EP2971285B1 - Blood biomarkers that predict persistent cognitive dysfunction after concussion - Google Patents

Blood biomarkers that predict persistent cognitive dysfunction after concussion Download PDF

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EP2971285B1
EP2971285B1 EP14768466.6A EP14768466A EP2971285B1 EP 2971285 B1 EP2971285 B1 EP 2971285B1 EP 14768466 A EP14768466 A EP 14768466A EP 2971285 B1 EP2971285 B1 EP 2971285B1
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mtbi
biomarker
subject
level
injury
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EP2971285A4 (en
EP2971285A1 (en
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Robert Siman
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University of Pennsylvania Penn
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Priority to PCT/US2014/027716 priority patent/WO2014152773A1/en
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    • GPHYSICS
    • G01MEASURING; TESTING
    • G01NINVESTIGATING OR ANALYSING MATERIALS BY DETERMINING THEIR CHEMICAL OR PHYSICAL PROPERTIES
    • G01N33/00Investigating or analysing materials by specific methods not covered by groups G01N1/00 - G01N31/00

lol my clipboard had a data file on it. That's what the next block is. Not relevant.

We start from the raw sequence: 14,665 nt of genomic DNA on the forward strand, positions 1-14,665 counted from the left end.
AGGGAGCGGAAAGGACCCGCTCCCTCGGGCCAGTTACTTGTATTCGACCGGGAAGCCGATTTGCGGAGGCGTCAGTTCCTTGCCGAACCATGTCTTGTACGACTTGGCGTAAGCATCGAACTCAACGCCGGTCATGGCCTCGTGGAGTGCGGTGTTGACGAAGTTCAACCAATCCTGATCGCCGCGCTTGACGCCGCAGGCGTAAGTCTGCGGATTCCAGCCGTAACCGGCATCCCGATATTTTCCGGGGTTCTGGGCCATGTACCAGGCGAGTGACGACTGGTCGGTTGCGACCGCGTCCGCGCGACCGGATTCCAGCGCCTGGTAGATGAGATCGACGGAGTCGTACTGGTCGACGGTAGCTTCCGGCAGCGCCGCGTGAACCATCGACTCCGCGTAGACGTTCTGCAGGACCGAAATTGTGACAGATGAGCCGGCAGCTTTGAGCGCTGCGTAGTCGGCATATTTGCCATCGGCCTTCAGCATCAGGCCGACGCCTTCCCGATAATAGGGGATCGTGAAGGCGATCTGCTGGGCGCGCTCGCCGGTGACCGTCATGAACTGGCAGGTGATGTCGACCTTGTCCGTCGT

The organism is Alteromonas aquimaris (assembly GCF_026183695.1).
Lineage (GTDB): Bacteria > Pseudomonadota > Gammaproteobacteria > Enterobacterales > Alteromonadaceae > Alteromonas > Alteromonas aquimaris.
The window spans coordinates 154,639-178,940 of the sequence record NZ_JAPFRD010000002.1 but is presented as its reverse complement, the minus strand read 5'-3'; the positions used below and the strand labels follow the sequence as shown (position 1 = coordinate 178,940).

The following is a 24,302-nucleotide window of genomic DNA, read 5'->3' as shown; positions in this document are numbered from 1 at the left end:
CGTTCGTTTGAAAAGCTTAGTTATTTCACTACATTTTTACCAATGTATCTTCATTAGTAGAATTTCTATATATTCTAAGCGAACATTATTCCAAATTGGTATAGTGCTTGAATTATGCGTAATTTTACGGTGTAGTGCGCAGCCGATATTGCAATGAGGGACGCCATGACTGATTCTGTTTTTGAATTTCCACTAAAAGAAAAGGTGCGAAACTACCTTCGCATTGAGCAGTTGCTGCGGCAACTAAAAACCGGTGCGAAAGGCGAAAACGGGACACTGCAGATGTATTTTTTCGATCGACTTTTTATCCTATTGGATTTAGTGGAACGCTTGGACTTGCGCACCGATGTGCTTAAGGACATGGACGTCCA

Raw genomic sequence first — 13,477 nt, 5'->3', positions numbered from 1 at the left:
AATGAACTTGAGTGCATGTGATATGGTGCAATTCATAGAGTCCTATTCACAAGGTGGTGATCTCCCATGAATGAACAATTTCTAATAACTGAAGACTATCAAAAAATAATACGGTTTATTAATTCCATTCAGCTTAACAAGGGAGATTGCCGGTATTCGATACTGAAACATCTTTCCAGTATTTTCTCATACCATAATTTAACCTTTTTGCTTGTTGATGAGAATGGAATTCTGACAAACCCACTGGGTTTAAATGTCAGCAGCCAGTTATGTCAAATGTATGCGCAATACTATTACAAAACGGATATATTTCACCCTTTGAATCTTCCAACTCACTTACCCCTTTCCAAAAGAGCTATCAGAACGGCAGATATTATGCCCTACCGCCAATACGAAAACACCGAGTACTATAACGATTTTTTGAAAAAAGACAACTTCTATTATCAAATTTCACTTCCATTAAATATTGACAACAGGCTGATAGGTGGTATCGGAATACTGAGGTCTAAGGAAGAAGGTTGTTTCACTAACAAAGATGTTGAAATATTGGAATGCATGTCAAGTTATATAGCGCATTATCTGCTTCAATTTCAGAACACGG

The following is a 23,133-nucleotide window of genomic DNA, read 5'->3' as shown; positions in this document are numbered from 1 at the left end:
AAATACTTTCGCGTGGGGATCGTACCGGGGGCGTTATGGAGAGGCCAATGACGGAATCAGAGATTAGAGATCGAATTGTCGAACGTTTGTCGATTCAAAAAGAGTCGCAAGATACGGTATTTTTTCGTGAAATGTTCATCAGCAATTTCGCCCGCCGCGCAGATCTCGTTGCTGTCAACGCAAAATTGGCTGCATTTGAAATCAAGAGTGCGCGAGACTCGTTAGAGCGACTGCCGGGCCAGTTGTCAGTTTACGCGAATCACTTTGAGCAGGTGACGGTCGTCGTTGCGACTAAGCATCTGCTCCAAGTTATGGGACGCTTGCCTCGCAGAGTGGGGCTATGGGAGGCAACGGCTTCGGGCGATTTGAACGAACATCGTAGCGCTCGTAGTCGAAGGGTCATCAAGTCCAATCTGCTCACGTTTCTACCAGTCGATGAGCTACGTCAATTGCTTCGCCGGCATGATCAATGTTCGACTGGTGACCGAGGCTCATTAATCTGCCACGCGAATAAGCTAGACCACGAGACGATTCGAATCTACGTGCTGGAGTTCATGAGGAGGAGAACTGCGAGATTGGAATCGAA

• G01N33/48Biological material, e.g. blood, urine; Haemocytometers
    • G01N33/50Chemical analysis of biological material, e.g. blood, urine; Testing involving biospecific ligand binding methods; Immunological testing
    • G01N33/53Immunoassay; Biospecific binding assay; Materials therefor
    • G01N33/566Immunoassay; Biospecific binding assay; Materials therefor using specific carrier or receptor proteins as ligand binding reagents where possible specific carrier or receptor proteins are classified with their target compounds
    • GPHYSICS
    • G01MEASURING; TESTING
    • G01NINVESTIGATING OR ANALYSING MATERIALS BY DETERMINING THEIR CHEMICAL OR PHYSICAL PROPERTIES
    • G01N33/00Investigating or analysing materials by specific methods not covered by groups G01N1/00 - G01N31/00
    • G01N33/48Biological material, e.g. blood, urine; Haemocytometers
    • G01N33/50Chemical analysis of biological material, e.g. blood, urine; Testing involving biospecific ligand binding methods; Immunological testing
    • G01N33/68Chemical analysis of biological material, e.g. blood, urine; Testing involving biospecific ligand binding methods; Immunological testing involving proteins, peptides or amino acids
    • G01N33/6893Chemical analysis of biological material, e.g. blood, urine; Testing involving biospecific ligand binding methods; Immunological testing involving proteins, peptides or amino acids related to diseases not provided for elsewhere